Archives For Leadership

Last week, I shared 13 productivity tools and apps that I use on a daily basis. In addition to these, there are other tools and apps I employ on a semi-regular basis. Depending on the nature of the work, these apps and tools are accessed in varying degrees. I figured they would be worth mentioning as a good supplement to my previous post.

Mailchimp3 - BlogMailChimp – This is my default tool for e-newsletters and announcements online. Very intuitive and more customizable than others (e.g., Constant Contact). For each purpose, a template is created by the design team which can populated repeatedly in a rather efficient manner. The import and export features are also helpful.

Wufoo - BlogWufoo – If you need online forms and need something more functional and customizable than Google Forms, than Wufoo is the way to go. I use Wufoo for general feedback, conference registrations, mission trip applications, network agreements, and just about anything else I can think of. Along with Wufoo, Survey Monkey (by the same company) is a helpful tool for doing online polling.

TripIt3 - BlogTripIt – There are several quality apps for managing your travel. I have chosen to go with TripIt over the past year and have found it really helpful. The app syncs across all iOS devices and allows me to update the plans rather effortlessly. Flight information includes various details, such as confirmation number, flight times, map of terminals, and status. When traveling with several people, the trips can be shared with others as well.

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Recently, I asked folks in my social networks about their favorite productivity tools and apps. Instead of mentioning mine, I decided to go with this post, which I’ve been meaning to write for some time. I do not consider myself a productivity expert, but I do like working hard and smart at the same time.

So how do I get things done? Here are my primary productivity tools and apps, meaning I use these on a daily basis. Note: there are others I’m exploring, and this list is likely to will change in the future. However, here’s the list as it stands at this moment.

Tools & Apps I Use on a Daily Basis

Dropbox - BlogDropbox – I started using Dropbox several years ago and have loved the ability to share files with dozens of people. I have used it in various ways, from working with teams, to sharing images from mission trips, to providing public folders for folks interested in my research and writing. Most recently, I decided to make Dropbox my primary file storage and management center, meaning I now save very little (if anything) on my laptop anymore. By saving everything to my Dropbox, I can access the files from my iPad and iPhone at any time. Lastly, I use Dropbox to back up photos from my D-SLR as well as iPhone, providing a centralized storage place for all my images.

basecamp - blogBasecamp – The majority of my work is decentralized, so collaboration is key. The best collaboration tool I’ve used is Basecamp, which allows me to manage 10 projects at a time (I currently manage six). I get a daily briefing on all activity, and Basecamp centralizes discussion threads, task lists (with delegation assignments and deadlines), file uploading, and project scheduling. I’ve used Basecamp for everything including launching a website to planning conferences to starting group blogs to organizing mission trips. AND, most recently, Basecamp launched their own iOS app, bringing all this collaboration goodness to the iPhone and iPad.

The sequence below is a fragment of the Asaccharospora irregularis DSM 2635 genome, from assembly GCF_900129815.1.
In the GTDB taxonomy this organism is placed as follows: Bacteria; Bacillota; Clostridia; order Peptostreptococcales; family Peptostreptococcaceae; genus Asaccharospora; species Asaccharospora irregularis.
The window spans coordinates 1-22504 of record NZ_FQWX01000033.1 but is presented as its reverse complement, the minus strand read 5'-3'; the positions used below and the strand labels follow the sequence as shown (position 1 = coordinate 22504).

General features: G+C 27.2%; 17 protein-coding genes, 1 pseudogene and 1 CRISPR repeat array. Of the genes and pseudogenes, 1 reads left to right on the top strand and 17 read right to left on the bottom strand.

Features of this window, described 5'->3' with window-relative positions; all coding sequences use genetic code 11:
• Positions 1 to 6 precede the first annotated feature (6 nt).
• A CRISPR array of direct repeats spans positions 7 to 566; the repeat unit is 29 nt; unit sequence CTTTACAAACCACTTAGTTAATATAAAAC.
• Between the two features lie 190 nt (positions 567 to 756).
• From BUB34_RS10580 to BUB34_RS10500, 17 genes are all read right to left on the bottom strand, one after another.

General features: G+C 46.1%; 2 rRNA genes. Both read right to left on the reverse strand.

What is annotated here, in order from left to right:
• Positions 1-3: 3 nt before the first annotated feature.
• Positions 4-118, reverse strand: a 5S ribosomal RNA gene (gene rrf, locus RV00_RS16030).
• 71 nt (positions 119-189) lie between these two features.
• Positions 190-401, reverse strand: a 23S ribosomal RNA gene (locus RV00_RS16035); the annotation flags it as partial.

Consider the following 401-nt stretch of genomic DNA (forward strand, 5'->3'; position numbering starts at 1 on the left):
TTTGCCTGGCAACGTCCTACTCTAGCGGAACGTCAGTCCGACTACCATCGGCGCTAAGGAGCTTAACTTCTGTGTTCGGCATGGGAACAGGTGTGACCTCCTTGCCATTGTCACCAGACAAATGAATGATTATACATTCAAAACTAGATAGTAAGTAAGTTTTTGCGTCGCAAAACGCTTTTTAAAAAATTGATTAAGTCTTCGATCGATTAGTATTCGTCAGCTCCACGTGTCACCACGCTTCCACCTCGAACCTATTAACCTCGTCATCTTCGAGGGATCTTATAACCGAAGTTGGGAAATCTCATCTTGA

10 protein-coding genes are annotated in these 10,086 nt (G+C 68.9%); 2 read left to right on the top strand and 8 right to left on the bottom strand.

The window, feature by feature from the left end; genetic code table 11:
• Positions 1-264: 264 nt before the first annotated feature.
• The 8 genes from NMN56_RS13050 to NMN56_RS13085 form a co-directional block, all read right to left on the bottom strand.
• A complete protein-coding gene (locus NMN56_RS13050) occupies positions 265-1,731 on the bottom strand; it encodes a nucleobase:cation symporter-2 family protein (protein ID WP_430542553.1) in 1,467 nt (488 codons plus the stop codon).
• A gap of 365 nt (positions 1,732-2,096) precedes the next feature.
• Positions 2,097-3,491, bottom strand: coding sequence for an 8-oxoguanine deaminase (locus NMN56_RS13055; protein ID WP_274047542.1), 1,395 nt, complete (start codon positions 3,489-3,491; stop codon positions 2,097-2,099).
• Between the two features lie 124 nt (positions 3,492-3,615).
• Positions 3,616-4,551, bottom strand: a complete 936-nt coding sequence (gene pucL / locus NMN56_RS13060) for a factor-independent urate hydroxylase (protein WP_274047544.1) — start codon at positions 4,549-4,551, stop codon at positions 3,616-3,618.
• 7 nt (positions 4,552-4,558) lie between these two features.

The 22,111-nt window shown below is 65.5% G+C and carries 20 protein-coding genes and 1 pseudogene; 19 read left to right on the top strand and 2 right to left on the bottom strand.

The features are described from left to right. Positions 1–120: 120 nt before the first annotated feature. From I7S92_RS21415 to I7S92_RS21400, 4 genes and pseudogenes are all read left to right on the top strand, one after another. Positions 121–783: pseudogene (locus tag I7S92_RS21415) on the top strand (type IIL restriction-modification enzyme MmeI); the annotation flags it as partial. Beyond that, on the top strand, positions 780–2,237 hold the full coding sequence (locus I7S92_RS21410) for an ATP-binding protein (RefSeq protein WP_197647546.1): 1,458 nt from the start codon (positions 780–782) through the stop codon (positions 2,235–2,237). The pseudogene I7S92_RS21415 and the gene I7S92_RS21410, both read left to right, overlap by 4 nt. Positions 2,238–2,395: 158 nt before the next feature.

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CommunicationI’ve been in a situation in life here lately where it has been necessary to develop a communication strategy online and offline. In the past, I have not given much thought to how I communicate with other people. Now leading a resourcing network for church planting, a missions collective for Haiti, and pastoring a church–I have come to really appreciate effective and thoughtful communication.  Here’s basically what I’m learning to do.

There are three levels of communication I have with people on a regular basis. The first level is the micro level. That’s the daily chatter and conversation about details, requests, etc. Typically, this level of communication does not need to be recorded or archived. Rather, it is communication for quick and immediate response in the rhythm of the workday. The second level is the mono level. That’s the one-on-one communication about actionable matters of various levels of significance. Typically, this kind of correspondence has requests that need to be filled, questions to be answered, plans to be executed, etc., and therefore archiving and retrieving such correspondence is helpful if not necessary. The third level is the multi level. That’s the communication with multiple people in the collaboration process. On this level, you are taking in feedback and interaction from several sources at one time in one setting.

These three levels are worked out through different platforms/formats whether offline and online.

Communication StrategyFor offline communication on a micro level, I rely on text messaging. At this level, communication does not warrant a phone call or lengthy communication. It is intended for immediate feedback. On a mono level offline, I rely on telephone calls. The difference between the two levels are significant, because if something requires a phone call to be addressed is attempted to be covered via text, a lot of time is wasted in the process. However, if you care constantly calling someone about something that can be addressed over a text, that can create a frustrating work experience. You have to make judgments between the two and have operating agreements with your team. On the multi level offline, there’s scheduled meetings. These are structured times of collaborating with multiple people with a set agenda (talking points).